Otherwise, we are likely looking at a three way race, between a Republican candidate, Lamont the official Democrat, and Lieberman as an unofficial Democrat candidate. Some say that a loss by Lieberman and an insistence of continuing the campaign would hurt him in the polls and he would slip behind Lamont for the fall election. That might be the short-term result, but overall, Lieberman might be able to score some serious political points by playing himself off as a victim of a narrow-minded political party that lost its way and punished him, for standing up for his core convictions, even when it hurt him politically. Since the November electorate will be far larger and more diverse than today’s Democrat primary, Lieberman would still have to be ranked as the odds on favorite to win reelection in that situation, precisely because he is more popular among Independents and Republicans, than he now is among members of his own party.

It might very well be the case that Schlesinger is effectively persuaded to drop out and Republicans officially endorse or nominate Lieberman as their candidate. Both the national party and Lieberman himself have dismissed that idea, but nothing can be considered too crazy in a race that has already taken on so many fascinating turns. If the fall election between Lamont and Lieberman looks like it could go to the more liberal Lamont, there will be a larger influx of Republicans in the Nutmeg State willing to vote for Lieberman and whatever Republican might still be on the ballot would finish a distant third.

Some political observers believe that the presence of Lieberman on the ballot as an Independent of sorts would for a variety of reasons bolster support in the state for three Republican House members who are considered to be in competitive races. The most vulnerable of those Republican incumbents, Chris Shays, officially announced his support for Lieberman a few months back.

If Lieberman does run after losing a primary, it will really be interesting to see what Democrat politicians, in Connecticut and beyond respond as far as if they would support him, or Lamont as the party’s official nominee. Many would feel obligated and pressured by the party’s liberal base to cast Lieberman aside, while others, such as Ken Salazar of Colorado have said they will stick with Lieberman no matter what. A while back, Chuck Schumer, the DSCC Chair caused a bit of a stir when he did not rule out the party’s Senate campaign arm officially supporting Lieberman’s Independent candidacy. If any official Democrat organization goes that route, there will be massive infighting within the party between the politicians and the “netroots.”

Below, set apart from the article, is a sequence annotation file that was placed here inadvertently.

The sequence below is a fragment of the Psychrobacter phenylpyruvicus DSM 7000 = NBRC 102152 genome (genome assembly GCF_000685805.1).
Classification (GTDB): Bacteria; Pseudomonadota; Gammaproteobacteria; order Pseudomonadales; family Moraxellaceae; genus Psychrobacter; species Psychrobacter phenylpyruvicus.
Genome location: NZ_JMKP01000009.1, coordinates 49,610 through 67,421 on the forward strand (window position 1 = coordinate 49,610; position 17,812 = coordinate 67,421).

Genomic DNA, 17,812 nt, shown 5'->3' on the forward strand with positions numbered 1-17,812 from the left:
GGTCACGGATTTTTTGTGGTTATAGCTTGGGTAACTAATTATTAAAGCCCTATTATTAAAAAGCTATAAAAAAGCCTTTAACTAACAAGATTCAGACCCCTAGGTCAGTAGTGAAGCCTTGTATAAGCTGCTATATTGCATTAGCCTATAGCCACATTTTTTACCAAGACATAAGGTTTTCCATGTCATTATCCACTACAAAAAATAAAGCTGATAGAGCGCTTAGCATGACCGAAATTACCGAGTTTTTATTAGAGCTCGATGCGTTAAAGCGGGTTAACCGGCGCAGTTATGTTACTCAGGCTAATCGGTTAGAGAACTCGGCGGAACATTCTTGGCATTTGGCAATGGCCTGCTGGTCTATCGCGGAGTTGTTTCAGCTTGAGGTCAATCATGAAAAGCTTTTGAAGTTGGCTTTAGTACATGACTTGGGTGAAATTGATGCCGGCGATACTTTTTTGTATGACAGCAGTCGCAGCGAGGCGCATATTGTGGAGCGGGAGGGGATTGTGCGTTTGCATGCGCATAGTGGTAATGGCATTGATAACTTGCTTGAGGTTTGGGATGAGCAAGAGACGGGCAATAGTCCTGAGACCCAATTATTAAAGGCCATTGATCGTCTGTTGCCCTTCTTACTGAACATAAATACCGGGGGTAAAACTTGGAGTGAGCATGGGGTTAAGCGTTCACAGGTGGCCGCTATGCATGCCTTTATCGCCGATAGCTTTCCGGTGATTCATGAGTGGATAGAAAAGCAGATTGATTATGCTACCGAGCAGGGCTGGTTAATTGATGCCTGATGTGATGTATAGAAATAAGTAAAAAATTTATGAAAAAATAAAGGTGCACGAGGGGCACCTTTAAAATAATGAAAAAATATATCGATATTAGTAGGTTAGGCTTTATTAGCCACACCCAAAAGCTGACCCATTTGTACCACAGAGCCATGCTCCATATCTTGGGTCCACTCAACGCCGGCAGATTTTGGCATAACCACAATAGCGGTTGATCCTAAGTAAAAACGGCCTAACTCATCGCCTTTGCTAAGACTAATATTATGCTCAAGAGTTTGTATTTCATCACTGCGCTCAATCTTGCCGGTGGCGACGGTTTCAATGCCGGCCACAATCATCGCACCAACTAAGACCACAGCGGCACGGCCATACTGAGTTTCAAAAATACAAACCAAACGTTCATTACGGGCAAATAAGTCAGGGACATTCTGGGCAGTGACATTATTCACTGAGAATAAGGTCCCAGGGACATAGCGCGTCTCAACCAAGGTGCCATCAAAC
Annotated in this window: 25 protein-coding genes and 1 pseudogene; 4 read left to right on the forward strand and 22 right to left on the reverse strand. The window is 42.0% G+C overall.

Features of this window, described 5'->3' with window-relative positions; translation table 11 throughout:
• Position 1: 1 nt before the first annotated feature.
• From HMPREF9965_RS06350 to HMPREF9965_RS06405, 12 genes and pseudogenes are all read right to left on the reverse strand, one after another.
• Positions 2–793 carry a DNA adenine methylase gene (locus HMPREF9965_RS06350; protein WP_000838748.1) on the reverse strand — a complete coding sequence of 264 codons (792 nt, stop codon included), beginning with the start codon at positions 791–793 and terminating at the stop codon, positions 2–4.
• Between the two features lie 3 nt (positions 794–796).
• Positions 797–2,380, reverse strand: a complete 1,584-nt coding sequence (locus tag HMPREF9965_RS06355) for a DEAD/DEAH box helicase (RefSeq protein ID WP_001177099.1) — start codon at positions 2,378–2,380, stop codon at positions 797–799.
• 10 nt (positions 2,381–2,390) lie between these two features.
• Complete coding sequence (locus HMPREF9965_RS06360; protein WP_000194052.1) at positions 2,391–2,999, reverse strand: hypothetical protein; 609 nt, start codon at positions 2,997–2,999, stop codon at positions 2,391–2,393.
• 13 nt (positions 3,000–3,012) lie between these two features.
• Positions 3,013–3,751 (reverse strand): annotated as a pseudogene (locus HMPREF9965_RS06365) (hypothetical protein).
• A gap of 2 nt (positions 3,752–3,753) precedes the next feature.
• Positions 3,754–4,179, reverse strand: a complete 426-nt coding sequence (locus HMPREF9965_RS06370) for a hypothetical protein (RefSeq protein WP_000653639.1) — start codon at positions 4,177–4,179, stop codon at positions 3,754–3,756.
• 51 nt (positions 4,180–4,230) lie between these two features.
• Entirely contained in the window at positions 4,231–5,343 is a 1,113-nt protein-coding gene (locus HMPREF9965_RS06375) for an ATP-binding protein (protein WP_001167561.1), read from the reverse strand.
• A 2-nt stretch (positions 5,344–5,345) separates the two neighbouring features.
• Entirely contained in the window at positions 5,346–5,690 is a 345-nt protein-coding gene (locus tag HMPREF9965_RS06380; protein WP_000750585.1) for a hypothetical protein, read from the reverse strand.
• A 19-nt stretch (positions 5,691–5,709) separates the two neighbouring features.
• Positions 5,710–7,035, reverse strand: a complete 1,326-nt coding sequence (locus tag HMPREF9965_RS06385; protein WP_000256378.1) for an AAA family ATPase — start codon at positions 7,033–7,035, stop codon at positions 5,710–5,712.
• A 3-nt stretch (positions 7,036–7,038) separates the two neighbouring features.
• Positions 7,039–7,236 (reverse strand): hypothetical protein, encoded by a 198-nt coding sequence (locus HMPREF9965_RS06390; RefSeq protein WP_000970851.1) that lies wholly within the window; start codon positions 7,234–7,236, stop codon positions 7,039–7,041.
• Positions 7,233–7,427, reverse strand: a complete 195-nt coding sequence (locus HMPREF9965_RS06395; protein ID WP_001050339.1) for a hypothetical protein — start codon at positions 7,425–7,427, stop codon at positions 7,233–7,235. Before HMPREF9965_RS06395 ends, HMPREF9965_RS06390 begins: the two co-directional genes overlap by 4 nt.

I have this race ranked today as “Likely Democrat” as opposed to “Safe Democrat” for a few reasons; the most significant one being that that the likely Democrat winner is still Lieberman. While he has consistently maintained that he will always remain a Democrat, he may feel a lot less favorable towards that label in 2007, if he is forced to win reelection on the backs of Republicans and Independents. His overall voting record could change a little, or it could change a lot. As long though as the Democrats remain this bitterly divided, anything has to be considered possible, from party switches, to a dark horse Republican sneaking up from nowhere in a three way race. Those two scenarios are still extremely unlikely, but we have seen what a wild and unpredictable journey it has been in Connecticut up to this point. We will know more tonight and in the days ahead if the craziness will continue.

Schlesinger campaign link:


CT GOP link (because Schlesinger might be gone soon):


Lieberman campaign link which may or may not be hacked into by the “Lamontster” crowd (because he may wind up being the best available option for Republicans in November):


2006 Senate races predicted thus far: 2 D, 1 R
Predicted post-election Senate balance of power thus far: 29 D, 41 R